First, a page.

Ticks are small spider like creatures (in fact they are related to the spider family) with eight legs when they reach the adult stage. Adults have oval or pear shaped bodies. All ticks belong to two families, IXODIDAE (hard ticks) or ARGASIDAE (soft ticks) and can be found all over the world.
Ticks are parasites that need a host to feed from – they feed by sucking the blood of the host... yup, gross! This can be you and your dog.
There are four stages to a tick’s life – egg, larvae, nymph and adult. Larvae, nymph and adults spend most of the time on the ground in leaf litter, grassy areas and ferns. They only leave this to find a meal (no pizzas here!) To do this they wait on a long piece of vegetation for a passing host to latch onto. They can’t jump or fly. This is known as ‘Questing’ Ticks only feed once at each stage of their life cycle and then drop off onto the ground to moult to their next stage.
It is very often hard to know that a tick has attached itself as the salvia has an anesthetising effect. It will bury its mouth part under the host skin with the rest of its body still visible.
Ticks can also carry diseases for both you and your dog. Ticks can cause a disease called Lyme Disease which affects muscle and nerve cells. Signs in a dog can be loss of appetite, lethargy, swollen joints, high temperature and lameness. If at all worried, visit your vet as soon as possible. In humans the most distinctive sign is the ‘bull’s-eye’ rash on the skin where the tick was attached. Most don’t even notice they have been bitten. Other symptoms may include, fatigue, fever, flu like symptoms, nausea, headaches and a stiff neck. If at all worried, talk to your GP.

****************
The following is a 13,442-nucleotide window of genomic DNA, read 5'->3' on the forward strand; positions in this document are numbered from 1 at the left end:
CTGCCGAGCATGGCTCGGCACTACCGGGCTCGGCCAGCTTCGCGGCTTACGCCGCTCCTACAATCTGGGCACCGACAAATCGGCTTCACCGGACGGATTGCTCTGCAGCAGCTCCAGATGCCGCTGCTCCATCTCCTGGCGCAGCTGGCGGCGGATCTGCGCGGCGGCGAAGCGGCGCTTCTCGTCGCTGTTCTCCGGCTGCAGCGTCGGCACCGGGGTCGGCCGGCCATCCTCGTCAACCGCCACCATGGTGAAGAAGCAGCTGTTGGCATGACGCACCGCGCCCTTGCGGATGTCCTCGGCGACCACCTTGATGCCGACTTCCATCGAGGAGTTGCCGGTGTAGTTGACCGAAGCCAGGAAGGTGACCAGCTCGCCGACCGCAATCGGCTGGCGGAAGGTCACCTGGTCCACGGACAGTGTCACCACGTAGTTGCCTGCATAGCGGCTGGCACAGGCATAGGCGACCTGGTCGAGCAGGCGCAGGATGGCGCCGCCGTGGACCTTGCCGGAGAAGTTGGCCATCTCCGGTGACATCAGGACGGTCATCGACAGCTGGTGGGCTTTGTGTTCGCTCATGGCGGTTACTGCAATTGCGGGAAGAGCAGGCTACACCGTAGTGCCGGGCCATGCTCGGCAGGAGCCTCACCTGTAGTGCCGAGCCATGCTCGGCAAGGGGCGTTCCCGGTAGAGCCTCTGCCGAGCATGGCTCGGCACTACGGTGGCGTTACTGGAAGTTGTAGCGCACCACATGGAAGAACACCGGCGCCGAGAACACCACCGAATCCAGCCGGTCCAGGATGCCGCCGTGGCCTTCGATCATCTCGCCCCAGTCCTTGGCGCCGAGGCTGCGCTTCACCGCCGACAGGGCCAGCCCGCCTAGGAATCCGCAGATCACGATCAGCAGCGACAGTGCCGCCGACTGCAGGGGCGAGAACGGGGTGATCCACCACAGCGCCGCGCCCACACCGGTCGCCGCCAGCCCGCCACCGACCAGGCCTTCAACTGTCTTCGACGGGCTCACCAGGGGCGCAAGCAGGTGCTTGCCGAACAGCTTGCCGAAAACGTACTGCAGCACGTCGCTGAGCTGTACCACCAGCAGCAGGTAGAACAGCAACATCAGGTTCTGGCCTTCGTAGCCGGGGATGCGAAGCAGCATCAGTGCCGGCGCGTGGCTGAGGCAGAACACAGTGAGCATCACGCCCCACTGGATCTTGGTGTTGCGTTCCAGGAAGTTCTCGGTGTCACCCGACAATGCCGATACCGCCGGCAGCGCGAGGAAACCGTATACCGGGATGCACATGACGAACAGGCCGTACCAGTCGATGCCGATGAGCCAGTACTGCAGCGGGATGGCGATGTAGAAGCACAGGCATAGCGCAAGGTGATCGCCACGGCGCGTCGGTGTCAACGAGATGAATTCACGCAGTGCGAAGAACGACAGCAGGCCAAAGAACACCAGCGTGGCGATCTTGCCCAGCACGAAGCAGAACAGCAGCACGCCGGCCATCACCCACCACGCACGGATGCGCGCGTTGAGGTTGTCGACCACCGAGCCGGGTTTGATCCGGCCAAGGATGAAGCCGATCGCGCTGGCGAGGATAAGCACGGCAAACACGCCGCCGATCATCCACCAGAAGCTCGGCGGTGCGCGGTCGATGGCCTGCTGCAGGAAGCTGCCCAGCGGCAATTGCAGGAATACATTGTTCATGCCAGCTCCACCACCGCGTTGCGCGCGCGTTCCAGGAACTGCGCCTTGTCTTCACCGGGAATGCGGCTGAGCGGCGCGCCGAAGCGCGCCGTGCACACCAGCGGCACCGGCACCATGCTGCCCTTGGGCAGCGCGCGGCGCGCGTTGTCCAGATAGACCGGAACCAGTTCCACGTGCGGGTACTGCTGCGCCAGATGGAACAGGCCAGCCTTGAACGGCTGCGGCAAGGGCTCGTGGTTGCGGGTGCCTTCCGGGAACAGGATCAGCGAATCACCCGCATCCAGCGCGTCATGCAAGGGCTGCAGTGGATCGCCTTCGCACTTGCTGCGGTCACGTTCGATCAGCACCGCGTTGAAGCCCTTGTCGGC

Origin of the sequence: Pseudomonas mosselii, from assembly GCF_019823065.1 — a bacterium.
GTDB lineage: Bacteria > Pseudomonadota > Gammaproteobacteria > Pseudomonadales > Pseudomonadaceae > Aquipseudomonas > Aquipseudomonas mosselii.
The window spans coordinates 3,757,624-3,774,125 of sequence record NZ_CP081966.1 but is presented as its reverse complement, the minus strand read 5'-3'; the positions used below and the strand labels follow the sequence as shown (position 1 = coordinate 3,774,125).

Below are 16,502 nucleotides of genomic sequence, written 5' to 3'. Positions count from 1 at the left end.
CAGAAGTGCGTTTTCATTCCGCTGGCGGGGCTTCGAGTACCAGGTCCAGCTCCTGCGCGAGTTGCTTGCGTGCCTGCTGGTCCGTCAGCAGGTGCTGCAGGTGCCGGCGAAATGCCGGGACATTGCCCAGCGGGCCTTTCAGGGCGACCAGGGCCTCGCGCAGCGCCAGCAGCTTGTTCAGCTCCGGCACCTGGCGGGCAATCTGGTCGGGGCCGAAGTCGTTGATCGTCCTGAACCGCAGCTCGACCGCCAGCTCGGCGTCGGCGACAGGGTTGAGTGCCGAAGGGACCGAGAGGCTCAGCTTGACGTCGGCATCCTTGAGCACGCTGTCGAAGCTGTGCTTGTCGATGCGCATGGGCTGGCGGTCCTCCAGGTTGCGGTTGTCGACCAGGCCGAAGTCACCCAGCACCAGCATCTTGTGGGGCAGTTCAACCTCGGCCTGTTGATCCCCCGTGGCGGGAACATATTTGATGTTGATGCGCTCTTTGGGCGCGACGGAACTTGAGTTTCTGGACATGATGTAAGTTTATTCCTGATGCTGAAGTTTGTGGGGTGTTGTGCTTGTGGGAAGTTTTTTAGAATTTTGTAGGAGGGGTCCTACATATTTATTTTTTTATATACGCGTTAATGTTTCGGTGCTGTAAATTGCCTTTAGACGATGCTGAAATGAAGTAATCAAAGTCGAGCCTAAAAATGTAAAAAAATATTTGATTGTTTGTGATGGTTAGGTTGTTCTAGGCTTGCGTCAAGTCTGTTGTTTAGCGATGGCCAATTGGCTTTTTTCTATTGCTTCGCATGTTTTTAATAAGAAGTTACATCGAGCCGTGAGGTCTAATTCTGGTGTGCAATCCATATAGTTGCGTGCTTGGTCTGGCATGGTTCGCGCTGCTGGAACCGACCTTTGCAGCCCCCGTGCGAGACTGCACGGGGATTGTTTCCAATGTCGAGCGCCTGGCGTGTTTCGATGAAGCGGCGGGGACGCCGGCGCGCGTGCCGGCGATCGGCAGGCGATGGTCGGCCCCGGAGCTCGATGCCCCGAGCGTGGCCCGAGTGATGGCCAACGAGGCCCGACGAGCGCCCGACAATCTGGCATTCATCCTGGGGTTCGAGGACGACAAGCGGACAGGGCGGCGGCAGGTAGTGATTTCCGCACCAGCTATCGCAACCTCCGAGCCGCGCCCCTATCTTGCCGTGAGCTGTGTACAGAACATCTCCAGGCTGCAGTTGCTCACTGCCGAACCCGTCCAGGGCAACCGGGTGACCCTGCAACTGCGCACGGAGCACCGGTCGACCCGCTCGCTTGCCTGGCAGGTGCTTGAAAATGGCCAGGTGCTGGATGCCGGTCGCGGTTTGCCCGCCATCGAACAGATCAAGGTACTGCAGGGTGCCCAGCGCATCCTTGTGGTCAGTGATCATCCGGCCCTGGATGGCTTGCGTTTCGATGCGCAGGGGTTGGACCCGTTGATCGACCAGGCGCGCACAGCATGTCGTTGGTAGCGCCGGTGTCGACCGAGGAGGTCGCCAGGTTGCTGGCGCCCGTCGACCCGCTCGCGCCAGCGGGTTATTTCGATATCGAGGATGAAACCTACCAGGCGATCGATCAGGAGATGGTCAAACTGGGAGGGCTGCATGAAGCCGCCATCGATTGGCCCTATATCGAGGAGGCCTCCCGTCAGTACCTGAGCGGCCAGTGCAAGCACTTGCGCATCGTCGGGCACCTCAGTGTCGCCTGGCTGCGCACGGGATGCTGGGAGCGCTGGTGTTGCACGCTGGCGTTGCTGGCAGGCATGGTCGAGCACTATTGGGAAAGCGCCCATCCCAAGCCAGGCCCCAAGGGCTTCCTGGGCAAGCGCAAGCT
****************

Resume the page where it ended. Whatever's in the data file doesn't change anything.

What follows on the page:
If you need to remove a tick from your dog, use a tick remover. The O’Tom tick remover is designed to get under the tick without squashing its body then twist and remove. If you are using tweezers, these need to be pointed and not blunt ended. Grasp the tick as close to the skin as possible and pull without twisting. There may be some resistance. DON’T rub oil/chemicals onto the tick, burn it with a cigarette, try and pull it off or squeeze the body of the tick. You may end up with the tick regurgitating its stomach contents back into your dog causing illness or you may leave body parts in the dog’s skin which can cause an infection.
Tips for avoiding Ticks for yourself and your dog
1) When out walking, wear long trousers and long sleeved tops. – a light colour may help detect any passengers! If space allows, try and remove your outer clothing before entering the house after a walk. Tests have shown that ticks can survive a full washing cycle and a short time in the tumble dryer!
2) Apply insect repellent to yourself... always follow the manufacturer’s instructions.
3) Keep your dogs tick treatment up to date.
4) Walking on paths and away from vegetation may help reduce the chances of brushing past a waiting tick.
5) Carry a tick remover – remember to disinfect it if it has been used and wash your hands. Ideally, you should wear gloves when removing a tick.
6) If possible (and if you can bear the thought) keep the tick in a sealed container or in a sealed food bag in the freezer for a few weeks after removal. If your dog starts to show symptoms then take the tick with you and your dog to the vet. This will really help the vet with any treatment your dog may need.
7) Groom your dog after a walk. Ticks can take some time to find their ideal ‘feeding’ spot. This may be your window of opportunity to brush off the tick before it attaches itself. Also check your dog’s ears, around the eyes, chin, muzzle, pads and toes.
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